When Shuster and his panel ran out of the speculative and otherwise nonexistent to nano-analyze, they turned their attention to two media faves -- staging and costuming: casual polo shirt versus open-neck dress shirt versus suit-and-tie, flak-jacket-on versus flak-jacket-off, and the critical photographic ratio of Obama and entourage versus cordial foreigners acceptable for the FOX News xenophobes and Lou Dobbs jingoists back home.
Finished with all that silliness, Shuster zeroed in on what was really bothering him: the dress code the Obama campaign had issued for those traveling with the candidate, including the press. The handout featured specific advice on what not to wear in the Islamic countries on the senator‘s itinerary.
Wow, this really ticked off Shuster, especially the caution against wearing nail polish. He warned that the tour dress code may come back to bite Obama on the butt since -- and this may be hard to believe -- the traveling press corps is filled to the brim with sartorial anarchists who now will be just itching to savage the senator once they are all safely back in the US.
Matt Taibbi is right. The modern presidential campaign is not a conversation between the candidates and the public.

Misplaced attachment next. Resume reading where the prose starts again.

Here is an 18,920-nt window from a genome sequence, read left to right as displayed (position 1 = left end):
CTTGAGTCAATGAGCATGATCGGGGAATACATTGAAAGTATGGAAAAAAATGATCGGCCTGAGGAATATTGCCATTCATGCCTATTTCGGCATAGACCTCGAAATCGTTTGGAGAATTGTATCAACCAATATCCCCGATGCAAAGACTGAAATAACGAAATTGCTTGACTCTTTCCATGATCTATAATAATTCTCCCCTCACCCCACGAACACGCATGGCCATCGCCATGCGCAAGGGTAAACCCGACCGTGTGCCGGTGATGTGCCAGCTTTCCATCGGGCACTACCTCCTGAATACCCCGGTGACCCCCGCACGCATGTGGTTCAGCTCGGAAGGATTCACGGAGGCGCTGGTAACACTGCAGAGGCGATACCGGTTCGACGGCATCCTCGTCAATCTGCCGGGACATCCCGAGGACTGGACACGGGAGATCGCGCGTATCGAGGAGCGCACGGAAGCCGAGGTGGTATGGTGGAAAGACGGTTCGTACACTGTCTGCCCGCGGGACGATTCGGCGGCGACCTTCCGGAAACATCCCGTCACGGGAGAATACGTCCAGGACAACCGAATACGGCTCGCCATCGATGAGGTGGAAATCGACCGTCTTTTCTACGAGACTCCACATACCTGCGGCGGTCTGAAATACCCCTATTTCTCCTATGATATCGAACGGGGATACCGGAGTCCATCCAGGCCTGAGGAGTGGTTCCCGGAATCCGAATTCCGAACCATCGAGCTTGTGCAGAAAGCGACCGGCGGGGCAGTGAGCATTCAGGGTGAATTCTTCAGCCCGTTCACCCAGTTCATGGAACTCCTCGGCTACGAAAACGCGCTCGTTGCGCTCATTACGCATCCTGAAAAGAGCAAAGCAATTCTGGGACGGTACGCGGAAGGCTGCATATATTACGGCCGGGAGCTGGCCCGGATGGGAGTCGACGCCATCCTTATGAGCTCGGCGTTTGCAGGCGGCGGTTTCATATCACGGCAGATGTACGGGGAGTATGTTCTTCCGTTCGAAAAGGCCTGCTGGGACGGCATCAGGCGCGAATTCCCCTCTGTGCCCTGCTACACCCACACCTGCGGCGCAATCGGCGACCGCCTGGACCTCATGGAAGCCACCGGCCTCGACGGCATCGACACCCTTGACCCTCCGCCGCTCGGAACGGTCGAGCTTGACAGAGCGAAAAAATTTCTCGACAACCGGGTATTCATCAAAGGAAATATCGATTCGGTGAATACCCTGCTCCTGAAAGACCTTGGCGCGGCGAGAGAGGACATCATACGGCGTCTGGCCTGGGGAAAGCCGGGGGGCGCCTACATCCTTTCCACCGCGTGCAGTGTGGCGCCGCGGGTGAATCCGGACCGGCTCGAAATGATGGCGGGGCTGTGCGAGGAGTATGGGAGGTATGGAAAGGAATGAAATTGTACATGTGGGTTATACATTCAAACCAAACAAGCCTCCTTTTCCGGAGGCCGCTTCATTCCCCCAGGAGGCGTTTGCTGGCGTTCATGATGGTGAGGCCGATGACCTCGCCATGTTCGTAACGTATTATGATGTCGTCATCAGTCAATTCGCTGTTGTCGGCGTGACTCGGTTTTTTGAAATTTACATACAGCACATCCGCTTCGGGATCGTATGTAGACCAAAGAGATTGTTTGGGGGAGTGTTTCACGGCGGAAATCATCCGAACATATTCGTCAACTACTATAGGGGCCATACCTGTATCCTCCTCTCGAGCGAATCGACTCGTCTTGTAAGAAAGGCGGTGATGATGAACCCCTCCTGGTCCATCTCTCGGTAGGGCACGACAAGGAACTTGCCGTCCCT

[I]f you look at the campaign as it exists in the media, it is entirely a conversation with itself. Virtually everyone who is allowed to tell us what to think of the candidates, their positions, and the state of our politics in general is an insider of some kind. In this movie, only the guild members -- candidates, spokespeople, talking heads, pundits, and pollsters -- get the speaking lines. The rest of the country is represented by crowd shots….Tonight, the person who got to talk in the campaign coverage was David Shuster, and what he was most concerned about was nail polish.
In order to understand why this is, you have to grasp an essential truth about our political journalism. What our political reporters do for a living is sell the campaign to the population, not speak for the people to the campaign. This is most vividly demonstrated in who actually gets to talk in campaign coverage.
 For those of you growing weary of such nano-analysis of the insubstantial, go read Clive Crook’s column, “One Simple Way to Predict a Victor.”
 Matt Taibbi, Spanking the Donkey, p 300.